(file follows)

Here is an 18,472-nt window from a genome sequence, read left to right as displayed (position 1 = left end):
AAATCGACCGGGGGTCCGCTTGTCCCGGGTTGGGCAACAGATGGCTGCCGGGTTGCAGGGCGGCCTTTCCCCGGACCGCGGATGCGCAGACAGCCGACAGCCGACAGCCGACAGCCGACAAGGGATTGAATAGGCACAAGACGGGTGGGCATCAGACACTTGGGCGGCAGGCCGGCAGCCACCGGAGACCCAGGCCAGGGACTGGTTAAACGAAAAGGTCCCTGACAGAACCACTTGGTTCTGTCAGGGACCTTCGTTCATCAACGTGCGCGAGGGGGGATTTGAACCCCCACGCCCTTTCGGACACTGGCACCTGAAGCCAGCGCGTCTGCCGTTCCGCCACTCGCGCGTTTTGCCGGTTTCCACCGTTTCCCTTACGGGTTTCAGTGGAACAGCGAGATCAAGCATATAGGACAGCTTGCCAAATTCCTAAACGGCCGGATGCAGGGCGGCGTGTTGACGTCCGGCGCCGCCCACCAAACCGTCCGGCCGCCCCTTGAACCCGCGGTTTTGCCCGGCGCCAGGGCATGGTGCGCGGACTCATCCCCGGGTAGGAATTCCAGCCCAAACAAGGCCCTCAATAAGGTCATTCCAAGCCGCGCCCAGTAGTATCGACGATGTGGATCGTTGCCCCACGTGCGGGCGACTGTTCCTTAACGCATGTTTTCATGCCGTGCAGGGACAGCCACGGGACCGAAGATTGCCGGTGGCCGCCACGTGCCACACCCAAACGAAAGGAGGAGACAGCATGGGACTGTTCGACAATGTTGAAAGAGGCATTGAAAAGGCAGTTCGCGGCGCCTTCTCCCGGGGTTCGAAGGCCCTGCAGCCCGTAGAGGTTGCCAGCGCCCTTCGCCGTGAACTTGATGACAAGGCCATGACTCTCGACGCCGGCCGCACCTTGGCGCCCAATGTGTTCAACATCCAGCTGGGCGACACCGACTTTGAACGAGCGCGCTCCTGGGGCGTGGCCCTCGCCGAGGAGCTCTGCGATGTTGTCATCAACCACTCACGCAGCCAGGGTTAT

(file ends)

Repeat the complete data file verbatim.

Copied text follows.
Here is an 18,472-nt window from a genome sequence, read left to right as displayed (position 1 = left end):
AAATCGACCGGGGGTCCGCTTGTCCCGGGTTGGGCAACAGATGGCTGCCGGGTTGCAGGGCGGCCTTTCCCCGGACCGCGGATGCGCAGACAGCCGACAGCCGACAGCCGACAGCCGACAAGGGATTGAATAGGCACAAGACGGGTGGGCATCAGACACTTGGGCGGCAGGCCGGCAGCCACCGGAGACCCAGGCCAGGGACTGGTTAAACGAAAAGGTCCCTGACAGAACCACTTGGTTCTGTCAGGGACCTTCGTTCATCAACGTGCGCGAGGGGGGATTTGAACCCCCACGCCCTTTCGGACACTGGCACCTGAAGCCAGCGCGTCTGCCGTTCCGCCACTCGCGCGTTTTGCCGGTTTCCACCGTTTCCCTTACGGGTTTCAGTGGAACAGCGAGATCAAGCATATAGGACAGCTTGCCAAATTCCTAAACGGCCGGATGCAGGGCGGCGTGTTGACGTCCGGCGCCGCCCACCAAACCGTCCGGCCGCCCCTTGAACCCGCGGTTTTGCCCGGCGCCAGGGCATGGTGCGCGGACTCATCCCCGGGTAGGAATTCCAGCCCAAACAAGGCCCTCAATAAGGTCATTCCAAGCCGCGCCCAGTAGTATCGACGATGTGGATCGTTGCCCCACGTGCGGGCGACTGTTCCTTAACGCATGTTTTCATGCCGTGCAGGGACAGCCACGGGACCGAAGATTGCCGGTGGCCGCCACGTGCCACACCCAAACGAAAGGAGGAGACAGCATGGGACTGTTCGACAATGTTGAAAGAGGCATTGAAAAGGCAGTTCGCGGCGCCTTCTCCCGGGGTTCGAAGGCCCTGCAGCCCGTAGAGGTTGCCAGCGCCCTTCGCCGTGAACTTGATGACAAGGCCATGACTCTCGACGCCGGCCGCACCTTGGCGCCCAATGTGTTCAACATCCAGCTGGGCGACACCGACTTTGAACGAGCGCGCTCCTGGGGCGTGGCCCTCGCCGAGGAGCTCTGCGATGTTGTCATCAACCACTCACGCAGCCAGGGTTAT